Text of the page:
If he’s a man of his word, then Elon Musk will ‘step down as the head of Twitter’ after 10 million users voted for him, ending his reign over the company he bought there barely 53 days old.
But the promise in his tweet accompanying the poll, apparently made as he relaxed after watching the World Cup final in Doha in the company of Donald Trump’s son-in-law Jared Kushner, is sparse on specifics. Here’s what we know – and what we don’t know – about what’s in store for Twitter:
Musk had a bad week
Musk’s bad week began with his decision to take action against an account that reported his private jet movements, using a new rule written on the fly to suspend the account. It then suspended the accounts of some prominent journalists who reported on the furor and then banned all promotion of “third-party platforms”, after users began discussing where they would go when leaving Twitter.
The movements caused an instant recoil. Preventing people from leaving is not a sign of confidence in your ability to convince them to stay. Users pointed out that Musk himself had said in June that: “The litmus test for two competing…systems is which side must build a wall to keep people from escaping.”
Musk quickly rolled back the journalism suspensions and the rule of thirds, and promised to subject any future major changes to a user survey. But the damage seems to have been done.
He’s been planning this for a while
The suggestion that Musk would back down didn’t come out of nowhere. “There is a first wave of activity needed after the acquisition to reorganize the business,” he told a Delaware court last month in testimony defending his $56 billion salary package at Tesla. . “But then I expect to reduce my time on Twitter.”
Despite this, he insisted he had no successor in mind, gnomically tweet that “those who want power are those who least deserve it”. However, he has enlisted close confidants to help him oversee Twitter, with venture capitalist allies Jason Calacanis and David Sacks each taking on semi-official roles. The pair have a long history of running big businesses, with Sacks remaining as COO of PayPal after Musk was fired as chief executive, and Calacanis building the blogging empire Weblogs Inc, before selling it. at AOL.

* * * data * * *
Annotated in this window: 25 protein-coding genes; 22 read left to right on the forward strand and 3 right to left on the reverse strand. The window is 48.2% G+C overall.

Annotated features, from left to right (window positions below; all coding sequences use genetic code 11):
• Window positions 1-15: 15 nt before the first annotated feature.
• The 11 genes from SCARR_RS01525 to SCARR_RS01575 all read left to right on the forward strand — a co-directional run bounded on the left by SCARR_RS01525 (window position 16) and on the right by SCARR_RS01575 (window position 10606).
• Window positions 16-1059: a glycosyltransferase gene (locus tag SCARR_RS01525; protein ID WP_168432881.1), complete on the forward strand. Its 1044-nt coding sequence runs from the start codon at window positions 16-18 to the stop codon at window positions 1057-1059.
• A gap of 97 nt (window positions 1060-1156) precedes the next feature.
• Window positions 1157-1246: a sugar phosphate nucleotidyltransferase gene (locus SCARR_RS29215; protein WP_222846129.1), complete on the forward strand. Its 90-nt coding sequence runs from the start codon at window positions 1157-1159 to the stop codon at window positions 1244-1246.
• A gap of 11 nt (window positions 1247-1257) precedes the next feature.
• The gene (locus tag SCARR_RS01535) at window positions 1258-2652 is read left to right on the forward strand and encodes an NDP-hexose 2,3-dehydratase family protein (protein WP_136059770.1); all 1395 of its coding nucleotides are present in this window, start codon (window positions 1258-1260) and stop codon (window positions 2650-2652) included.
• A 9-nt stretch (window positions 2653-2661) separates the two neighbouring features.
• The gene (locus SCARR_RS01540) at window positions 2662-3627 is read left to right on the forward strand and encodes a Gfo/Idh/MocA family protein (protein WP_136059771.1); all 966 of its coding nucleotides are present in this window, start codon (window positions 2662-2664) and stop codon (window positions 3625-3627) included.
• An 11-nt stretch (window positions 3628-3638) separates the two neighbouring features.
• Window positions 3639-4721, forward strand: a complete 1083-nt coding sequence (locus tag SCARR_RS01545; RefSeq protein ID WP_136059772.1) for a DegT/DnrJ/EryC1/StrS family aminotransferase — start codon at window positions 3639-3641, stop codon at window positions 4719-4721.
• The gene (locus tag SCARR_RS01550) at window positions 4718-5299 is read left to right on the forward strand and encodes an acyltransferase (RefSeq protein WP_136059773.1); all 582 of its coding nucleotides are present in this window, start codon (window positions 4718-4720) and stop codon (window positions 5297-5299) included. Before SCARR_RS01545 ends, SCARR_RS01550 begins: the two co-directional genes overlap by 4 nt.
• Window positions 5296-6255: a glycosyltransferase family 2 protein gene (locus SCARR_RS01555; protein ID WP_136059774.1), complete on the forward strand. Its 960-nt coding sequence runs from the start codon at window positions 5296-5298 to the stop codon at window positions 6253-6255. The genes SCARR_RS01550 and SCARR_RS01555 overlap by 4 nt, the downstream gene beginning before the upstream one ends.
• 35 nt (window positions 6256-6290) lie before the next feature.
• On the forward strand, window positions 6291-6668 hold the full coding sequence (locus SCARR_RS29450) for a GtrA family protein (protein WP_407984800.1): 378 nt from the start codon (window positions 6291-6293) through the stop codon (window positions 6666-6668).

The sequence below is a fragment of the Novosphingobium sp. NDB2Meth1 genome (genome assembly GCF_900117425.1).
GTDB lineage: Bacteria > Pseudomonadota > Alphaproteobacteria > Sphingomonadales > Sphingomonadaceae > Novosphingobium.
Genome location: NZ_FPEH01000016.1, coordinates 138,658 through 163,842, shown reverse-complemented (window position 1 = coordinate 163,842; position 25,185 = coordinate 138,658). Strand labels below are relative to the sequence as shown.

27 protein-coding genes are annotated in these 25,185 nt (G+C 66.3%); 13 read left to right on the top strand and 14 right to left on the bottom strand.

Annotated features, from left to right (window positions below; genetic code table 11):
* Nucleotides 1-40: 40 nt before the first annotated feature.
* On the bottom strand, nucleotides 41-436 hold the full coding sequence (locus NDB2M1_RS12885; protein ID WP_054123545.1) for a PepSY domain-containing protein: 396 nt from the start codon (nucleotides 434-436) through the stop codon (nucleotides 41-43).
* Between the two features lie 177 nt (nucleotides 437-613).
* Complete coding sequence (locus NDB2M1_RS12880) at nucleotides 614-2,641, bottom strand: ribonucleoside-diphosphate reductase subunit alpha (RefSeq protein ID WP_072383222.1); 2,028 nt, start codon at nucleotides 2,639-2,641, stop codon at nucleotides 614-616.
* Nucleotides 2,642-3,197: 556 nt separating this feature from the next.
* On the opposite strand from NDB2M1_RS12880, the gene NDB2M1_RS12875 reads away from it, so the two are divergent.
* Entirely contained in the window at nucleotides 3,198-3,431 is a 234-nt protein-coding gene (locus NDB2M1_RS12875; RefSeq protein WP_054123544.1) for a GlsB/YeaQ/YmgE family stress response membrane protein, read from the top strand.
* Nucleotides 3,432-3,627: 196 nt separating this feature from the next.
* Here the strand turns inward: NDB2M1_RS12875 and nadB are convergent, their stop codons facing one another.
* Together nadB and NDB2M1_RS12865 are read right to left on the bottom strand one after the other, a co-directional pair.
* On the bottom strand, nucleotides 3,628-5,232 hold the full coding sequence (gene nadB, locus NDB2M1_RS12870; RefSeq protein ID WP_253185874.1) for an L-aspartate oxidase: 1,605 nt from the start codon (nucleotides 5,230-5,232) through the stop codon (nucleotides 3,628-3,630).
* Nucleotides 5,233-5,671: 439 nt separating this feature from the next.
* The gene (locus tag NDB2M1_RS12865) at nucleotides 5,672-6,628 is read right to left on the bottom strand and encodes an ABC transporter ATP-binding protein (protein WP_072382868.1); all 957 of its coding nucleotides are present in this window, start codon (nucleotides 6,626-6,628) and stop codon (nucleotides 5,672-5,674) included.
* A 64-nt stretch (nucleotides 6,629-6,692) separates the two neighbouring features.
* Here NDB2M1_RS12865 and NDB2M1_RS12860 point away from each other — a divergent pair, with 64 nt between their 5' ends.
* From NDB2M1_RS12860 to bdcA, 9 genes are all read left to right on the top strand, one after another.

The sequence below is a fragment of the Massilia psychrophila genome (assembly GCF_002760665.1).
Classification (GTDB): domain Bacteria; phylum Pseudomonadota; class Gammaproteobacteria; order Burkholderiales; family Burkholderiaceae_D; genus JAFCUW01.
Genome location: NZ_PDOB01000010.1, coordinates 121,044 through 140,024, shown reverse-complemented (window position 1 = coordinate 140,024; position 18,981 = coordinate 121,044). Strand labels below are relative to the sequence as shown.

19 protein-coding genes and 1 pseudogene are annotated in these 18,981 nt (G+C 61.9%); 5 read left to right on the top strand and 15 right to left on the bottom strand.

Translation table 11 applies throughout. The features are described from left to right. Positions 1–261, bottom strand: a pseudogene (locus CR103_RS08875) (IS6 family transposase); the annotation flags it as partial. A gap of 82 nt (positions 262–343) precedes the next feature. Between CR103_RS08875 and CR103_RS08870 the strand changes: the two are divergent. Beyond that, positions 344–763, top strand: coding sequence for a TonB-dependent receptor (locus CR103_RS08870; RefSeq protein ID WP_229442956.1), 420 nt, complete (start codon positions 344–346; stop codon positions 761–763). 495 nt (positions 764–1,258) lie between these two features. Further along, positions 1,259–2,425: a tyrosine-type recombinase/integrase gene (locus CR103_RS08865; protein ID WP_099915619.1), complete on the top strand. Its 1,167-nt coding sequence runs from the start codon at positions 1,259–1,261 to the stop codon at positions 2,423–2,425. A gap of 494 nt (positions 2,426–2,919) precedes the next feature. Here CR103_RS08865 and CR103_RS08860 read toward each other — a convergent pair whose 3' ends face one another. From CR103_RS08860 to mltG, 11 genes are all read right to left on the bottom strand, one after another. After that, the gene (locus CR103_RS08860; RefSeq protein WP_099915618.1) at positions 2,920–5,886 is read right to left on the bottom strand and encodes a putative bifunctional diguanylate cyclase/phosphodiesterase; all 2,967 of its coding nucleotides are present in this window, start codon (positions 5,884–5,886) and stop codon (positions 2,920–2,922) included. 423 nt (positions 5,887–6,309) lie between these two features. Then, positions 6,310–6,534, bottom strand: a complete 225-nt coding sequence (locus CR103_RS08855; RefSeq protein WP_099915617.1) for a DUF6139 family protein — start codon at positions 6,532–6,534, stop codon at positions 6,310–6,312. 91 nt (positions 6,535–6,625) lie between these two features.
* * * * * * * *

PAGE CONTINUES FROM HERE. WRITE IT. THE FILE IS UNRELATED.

He has experience as a hands-off owner
The open secret to Musk’s success is that he only really runs two of the three big companies of which he is chief executive. While Twitter and Tesla employees describe it as dauntingly convenient, at SpaceX day-to-day operations are overseen by President and Chief Operating Officer Gwynne Shotwell.
She joined in 2002, the same year Musk founded the company, and her job is still to realize her vision. These days, that means reassuring Nasa that Musk isn’t going to destroy SpaceX torching Twitter.
NASA Administrator Bill Nelson told reporters last week that he asked Shotwell if Twitter would be a “distraction,” and she said no. “I hugged her with a smile on my face, because I know she’s running this thing. She runs SpaceX,” Nelson told reporters.
What does mean ‘Well‘management means to Twitter?
The big question, however, is whether Twitter can be saved by a capable administrator like Shotwell — or if it’s too tied to America’s culture wars to be managed quietly and sanely. Before Musk bought the company, Parag Agrawal was supposed to be just that kind of executive, promoted from the company’s engineering department to take over after Jack Dorsey left.
But during his short time at the top, Agrawal has learned that running a social network gets you into the political sphere whether you like it or not.
Whoever replaces Musk will face the same issues. And with Musk still very proprietary, and still embroiled in political fights, their freedom to deal with these issues independently will be severely limited.